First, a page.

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OP, I totally feel your struggle. I've been going through the same thing with my 9 year old DS. He has always had issues with reading and spelling, and his teachers never took it that seriously and seemed annoyed when I wanted to do a meeting for a possible IEP. DS did not qualify for that, but I did get him evaluated outside of school. Your daughter's issues sound similar to his. He has ADHD, dysgraphia, and SPD. Those diagnoses will qualify him for a 504 (they BETTER, because I am well past the point of being patient with his school). Part of the problem is that he is very well-behaved and doesn't have issues with other children. These types of kids have their learning difficulties overlooked more often (according to my son's occupational therapist). I definitely agree that you should go outside the school system for evaluations. It gave me a huge sense of relief that I was not wrong, or seeing problems in my son that were not there. DS is now in occupational and speech therapy, which I am very hopeful about. I am also looking into different school environments since I think that is a big contributor to the problem.

You are most definitely not the only person dealing with these problems

Me bfinfant.gifDP caffix.gif one silly 5 year old  boy blahblah.gif and a brand new babyboy.gifcd.gif  signcirc1.gifgoorganic.jpg
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#9 of 12 Old 03-12-2015, 09:28 AM
 
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Look up your state's early intervention program, someone may be able to help you figure out what the referral process is. Itll be different for your daughter because she's school age, but when I called for information I ended up referring kiddo on the spot.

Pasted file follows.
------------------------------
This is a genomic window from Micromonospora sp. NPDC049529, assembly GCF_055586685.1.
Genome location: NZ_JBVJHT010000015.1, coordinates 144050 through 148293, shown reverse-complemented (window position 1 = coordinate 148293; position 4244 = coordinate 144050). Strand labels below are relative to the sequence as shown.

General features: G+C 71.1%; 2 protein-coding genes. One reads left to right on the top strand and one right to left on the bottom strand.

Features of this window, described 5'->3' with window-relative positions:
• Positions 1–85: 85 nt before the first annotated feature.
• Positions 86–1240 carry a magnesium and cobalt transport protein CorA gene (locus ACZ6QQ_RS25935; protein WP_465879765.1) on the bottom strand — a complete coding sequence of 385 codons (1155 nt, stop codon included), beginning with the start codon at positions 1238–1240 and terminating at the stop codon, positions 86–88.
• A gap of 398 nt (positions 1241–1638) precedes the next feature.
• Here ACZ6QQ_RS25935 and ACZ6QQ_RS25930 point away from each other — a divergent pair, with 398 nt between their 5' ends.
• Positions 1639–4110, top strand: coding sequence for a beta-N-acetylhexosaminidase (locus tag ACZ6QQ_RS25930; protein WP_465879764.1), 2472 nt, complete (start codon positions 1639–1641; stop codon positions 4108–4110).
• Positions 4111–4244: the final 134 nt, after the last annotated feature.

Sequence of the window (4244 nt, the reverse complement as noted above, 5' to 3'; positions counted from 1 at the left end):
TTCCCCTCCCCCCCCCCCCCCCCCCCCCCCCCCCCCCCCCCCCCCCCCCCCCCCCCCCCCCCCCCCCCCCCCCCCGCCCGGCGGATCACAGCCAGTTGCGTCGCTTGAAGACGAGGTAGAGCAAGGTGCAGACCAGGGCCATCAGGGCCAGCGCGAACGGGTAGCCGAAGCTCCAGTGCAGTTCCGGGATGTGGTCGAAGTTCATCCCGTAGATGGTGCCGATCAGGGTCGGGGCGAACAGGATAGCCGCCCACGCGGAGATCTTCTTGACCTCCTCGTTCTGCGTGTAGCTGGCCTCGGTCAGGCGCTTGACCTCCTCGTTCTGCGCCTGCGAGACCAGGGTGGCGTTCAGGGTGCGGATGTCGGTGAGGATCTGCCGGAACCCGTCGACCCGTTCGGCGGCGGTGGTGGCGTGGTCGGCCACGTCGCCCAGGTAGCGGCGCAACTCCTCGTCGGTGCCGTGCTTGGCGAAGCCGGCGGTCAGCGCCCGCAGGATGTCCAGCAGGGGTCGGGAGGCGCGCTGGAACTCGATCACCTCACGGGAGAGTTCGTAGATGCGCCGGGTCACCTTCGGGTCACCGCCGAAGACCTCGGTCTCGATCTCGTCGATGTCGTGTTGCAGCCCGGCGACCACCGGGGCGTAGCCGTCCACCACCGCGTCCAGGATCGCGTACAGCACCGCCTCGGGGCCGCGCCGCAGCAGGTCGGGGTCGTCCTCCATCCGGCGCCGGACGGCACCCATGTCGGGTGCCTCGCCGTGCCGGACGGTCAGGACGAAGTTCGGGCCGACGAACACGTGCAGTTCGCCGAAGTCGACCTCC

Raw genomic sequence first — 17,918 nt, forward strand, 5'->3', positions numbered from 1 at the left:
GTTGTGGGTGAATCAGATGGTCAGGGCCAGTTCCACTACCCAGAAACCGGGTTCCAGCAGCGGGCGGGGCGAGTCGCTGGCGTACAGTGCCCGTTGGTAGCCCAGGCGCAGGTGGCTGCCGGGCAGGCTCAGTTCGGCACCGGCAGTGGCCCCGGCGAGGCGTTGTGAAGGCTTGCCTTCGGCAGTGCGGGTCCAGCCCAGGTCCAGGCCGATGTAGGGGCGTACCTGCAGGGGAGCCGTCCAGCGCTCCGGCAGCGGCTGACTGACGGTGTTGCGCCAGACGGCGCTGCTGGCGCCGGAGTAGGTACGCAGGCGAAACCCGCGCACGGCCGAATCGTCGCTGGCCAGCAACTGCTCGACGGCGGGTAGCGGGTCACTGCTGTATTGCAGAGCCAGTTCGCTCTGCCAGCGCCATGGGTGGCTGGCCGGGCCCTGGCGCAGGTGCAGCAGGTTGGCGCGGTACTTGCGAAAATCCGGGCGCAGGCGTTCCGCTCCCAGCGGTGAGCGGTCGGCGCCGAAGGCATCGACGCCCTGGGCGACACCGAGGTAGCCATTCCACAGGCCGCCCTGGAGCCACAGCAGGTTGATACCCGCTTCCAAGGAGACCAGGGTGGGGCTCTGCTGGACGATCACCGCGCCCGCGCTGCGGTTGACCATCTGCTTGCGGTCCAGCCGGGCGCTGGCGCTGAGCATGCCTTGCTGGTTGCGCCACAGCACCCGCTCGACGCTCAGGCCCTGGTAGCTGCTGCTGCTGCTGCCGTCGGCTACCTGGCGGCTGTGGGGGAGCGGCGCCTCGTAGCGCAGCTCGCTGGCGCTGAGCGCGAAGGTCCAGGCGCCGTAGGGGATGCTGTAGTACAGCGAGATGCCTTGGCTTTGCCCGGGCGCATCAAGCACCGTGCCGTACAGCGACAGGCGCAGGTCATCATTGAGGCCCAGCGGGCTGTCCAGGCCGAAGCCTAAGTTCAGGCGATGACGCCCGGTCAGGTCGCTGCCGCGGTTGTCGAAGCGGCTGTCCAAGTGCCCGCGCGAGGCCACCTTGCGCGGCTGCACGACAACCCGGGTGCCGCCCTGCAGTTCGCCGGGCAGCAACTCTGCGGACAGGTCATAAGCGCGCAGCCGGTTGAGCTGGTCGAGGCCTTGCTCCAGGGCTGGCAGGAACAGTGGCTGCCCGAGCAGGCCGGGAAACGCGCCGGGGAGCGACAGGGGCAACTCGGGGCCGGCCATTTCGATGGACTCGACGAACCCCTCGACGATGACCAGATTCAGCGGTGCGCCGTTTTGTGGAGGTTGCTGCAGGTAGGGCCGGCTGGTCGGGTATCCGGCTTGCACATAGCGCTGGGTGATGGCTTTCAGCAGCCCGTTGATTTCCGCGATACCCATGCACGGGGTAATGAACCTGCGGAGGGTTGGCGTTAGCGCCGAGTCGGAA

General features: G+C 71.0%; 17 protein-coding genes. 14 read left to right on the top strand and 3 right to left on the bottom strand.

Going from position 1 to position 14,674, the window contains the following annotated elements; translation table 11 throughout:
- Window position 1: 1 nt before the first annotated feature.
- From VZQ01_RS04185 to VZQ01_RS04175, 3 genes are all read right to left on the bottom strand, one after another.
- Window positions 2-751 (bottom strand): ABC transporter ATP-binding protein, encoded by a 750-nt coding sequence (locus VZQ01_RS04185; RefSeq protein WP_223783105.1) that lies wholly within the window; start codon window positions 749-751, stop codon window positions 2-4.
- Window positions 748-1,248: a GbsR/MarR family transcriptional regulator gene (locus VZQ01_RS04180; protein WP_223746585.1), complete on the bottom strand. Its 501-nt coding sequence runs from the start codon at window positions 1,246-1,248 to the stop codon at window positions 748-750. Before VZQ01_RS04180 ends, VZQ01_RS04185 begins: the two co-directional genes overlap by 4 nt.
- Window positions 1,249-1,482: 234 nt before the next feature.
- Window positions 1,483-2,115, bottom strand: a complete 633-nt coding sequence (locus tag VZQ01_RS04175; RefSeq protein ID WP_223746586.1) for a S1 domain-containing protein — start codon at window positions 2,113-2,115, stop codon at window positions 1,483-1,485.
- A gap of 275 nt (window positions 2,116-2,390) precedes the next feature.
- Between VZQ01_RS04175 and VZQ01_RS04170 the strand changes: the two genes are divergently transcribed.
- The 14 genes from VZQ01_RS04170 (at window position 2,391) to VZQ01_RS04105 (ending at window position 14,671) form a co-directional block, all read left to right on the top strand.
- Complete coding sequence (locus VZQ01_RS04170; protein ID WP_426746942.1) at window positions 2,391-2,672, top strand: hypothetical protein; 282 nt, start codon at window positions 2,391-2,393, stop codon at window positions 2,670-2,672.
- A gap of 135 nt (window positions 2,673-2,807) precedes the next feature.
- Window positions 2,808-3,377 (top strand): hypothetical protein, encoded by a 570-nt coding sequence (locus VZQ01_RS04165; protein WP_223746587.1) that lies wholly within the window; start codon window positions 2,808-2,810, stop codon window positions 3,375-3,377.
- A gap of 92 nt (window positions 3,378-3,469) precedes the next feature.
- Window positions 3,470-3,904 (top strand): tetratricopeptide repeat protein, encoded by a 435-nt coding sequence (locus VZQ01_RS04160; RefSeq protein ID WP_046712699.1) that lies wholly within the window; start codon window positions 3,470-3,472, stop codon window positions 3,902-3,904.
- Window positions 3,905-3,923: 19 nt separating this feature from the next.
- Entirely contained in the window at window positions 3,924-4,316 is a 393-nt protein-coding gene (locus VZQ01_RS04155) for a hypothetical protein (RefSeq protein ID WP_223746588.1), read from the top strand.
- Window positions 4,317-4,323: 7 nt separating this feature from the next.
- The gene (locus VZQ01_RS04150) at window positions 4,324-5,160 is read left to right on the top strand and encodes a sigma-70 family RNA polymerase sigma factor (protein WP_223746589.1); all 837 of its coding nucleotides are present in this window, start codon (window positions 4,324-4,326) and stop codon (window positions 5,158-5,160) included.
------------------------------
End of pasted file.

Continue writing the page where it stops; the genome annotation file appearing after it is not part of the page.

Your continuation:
It sounds like your daughter may need to be evaluated by a psychiatrist and occupational therapist. Your insurance should cover some of it, you may want to talk to your insurance about what the process is, if her doctor can refer her.

I'm sorry her school is being so crappy. I hope you can get this sorted out soon.
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#10 of 12 Old 03-16-2015, 07:52 PM
 
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Is her alternative school part of the public system? Sometimes alternative schools don't do as much to accommodate disabilities... because they don't have to.
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#11 of 12 Old 03-16-2015, 08:01 PM
 
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I know that your daughter wants to stay at school because of her friends, but it really sounds like a toxic environment for her. Pulling her out may be the best thing for her; she can always see her friends other times. It's just not worth it. She's not learning, and it sounds like she's terrified. Maybe if you talk to her and assure her that you'll make sure she sees her friends, she'll agree. Her learning and well-being need to come first.
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#12 of 12 Old 03-16-2015, 08:22 PM
 
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Quote:
Originally Posted by Shelly S. View Post
I know that your daughter wants to stay at school because of her friends, but it really sounds like a toxic environment for her. Pulling her out may be the best thing for her; she can always see her friends other times. It's just not worth it. She's not learning, and it sounds like she's terrified. Maybe if you talk to her and assure her that you'll make sure she sees her friends, she'll agree. Her learning and well-being need to come first.
The OP doesn't say what the alternatives are. It's really hard to say here, but, honestly, the kid isn't learning anyways. I expect that the first few weeks/months of homeschooling will be a mess of transition misery and pursuing evaluations and desperately trying to hold together a schedule, but with how bad school is- might be better to rip that band aid off now. The kid might surprise her and start doing way better with that anxiety relieved.